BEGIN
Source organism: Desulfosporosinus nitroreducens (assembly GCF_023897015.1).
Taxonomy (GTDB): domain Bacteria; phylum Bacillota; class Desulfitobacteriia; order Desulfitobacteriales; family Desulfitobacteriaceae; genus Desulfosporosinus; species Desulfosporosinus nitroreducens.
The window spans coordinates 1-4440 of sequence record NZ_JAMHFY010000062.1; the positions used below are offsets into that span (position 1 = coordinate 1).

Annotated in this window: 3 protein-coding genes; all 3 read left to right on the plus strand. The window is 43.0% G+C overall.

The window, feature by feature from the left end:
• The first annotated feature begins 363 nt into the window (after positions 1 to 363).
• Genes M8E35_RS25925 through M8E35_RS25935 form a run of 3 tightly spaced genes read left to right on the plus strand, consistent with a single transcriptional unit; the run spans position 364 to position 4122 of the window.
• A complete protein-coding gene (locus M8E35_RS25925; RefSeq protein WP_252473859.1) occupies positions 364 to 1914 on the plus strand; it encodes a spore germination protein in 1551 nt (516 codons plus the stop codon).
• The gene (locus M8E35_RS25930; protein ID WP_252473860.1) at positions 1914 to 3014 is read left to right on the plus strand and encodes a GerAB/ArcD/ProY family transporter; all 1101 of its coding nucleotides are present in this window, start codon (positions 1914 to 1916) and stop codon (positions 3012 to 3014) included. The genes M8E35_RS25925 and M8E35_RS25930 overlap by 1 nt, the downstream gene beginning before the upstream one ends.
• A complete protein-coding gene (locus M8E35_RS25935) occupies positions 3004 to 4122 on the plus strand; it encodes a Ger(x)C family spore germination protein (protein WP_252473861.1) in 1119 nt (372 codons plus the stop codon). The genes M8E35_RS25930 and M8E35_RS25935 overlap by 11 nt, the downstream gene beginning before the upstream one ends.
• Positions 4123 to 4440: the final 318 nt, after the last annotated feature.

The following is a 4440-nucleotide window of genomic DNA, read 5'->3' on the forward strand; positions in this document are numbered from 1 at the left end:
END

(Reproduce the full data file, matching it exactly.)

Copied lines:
Source organism: Desulfosporosinus nitroreducens (assembly GCF_023897015.1).
Taxonomy (GTDB): domain Bacteria; phylum Bacillota; class Desulfitobacteriia; order Desulfitobacteriales; family Desulfitobacteriaceae; genus Desulfosporosinus; species Desulfosporosinus nitroreducens.
The window spans coordinates 1-4440 of sequence record NZ_JAMHFY010000062.1; the positions used below are offsets into that span (position 1 = coordinate 1).

Annotated in this window: 3 protein-coding genes; all 3 read left to right on the plus strand. The window is 43.0% G+C overall.

The window, feature by feature from the left end:
• The first annotated feature begins 363 nt into the window (after positions 1 to 363).
• Genes M8E35_RS25925 through M8E35_RS25935 form a run of 3 tightly spaced genes read left to right on the plus strand, consistent with a single transcriptional unit; the run spans position 364 to position 4122 of the window.
• A complete protein-coding gene (locus M8E35_RS25925; RefSeq protein WP_252473859.1) occupies positions 364 to 1914 on the plus strand; it encodes a spore germination protein in 1551 nt (516 codons plus the stop codon).
• The gene (locus M8E35_RS25930; protein ID WP_252473860.1) at positions 1914 to 3014 is read left to right on the plus strand and encodes a GerAB/ArcD/ProY family transporter; all 1101 of its coding nucleotides are present in this window, start codon (positions 1914 to 1916) and stop codon (positions 3012 to 3014) included. The genes M8E35_RS25925 and M8E35_RS25930 overlap by 1 nt, the downstream gene beginning before the upstream one ends.
• A complete protein-coding gene (locus M8E35_RS25935) occupies positions 3004 to 4122 on the plus strand; it encodes a Ger(x)C family spore germination protein (protein WP_252473861.1) in 1119 nt (372 codons plus the stop codon). The genes M8E35_RS25930 and M8E35_RS25935 overlap by 11 nt, the downstream gene beginning before the upstream one ends.
• Positions 4123 to 4440: the final 318 nt, after the last annotated feature.

The following is a 4440-nucleotide window of genomic DNA, read 5'->3' on the forward strand; positions in this document are numbered from 1 at the left end: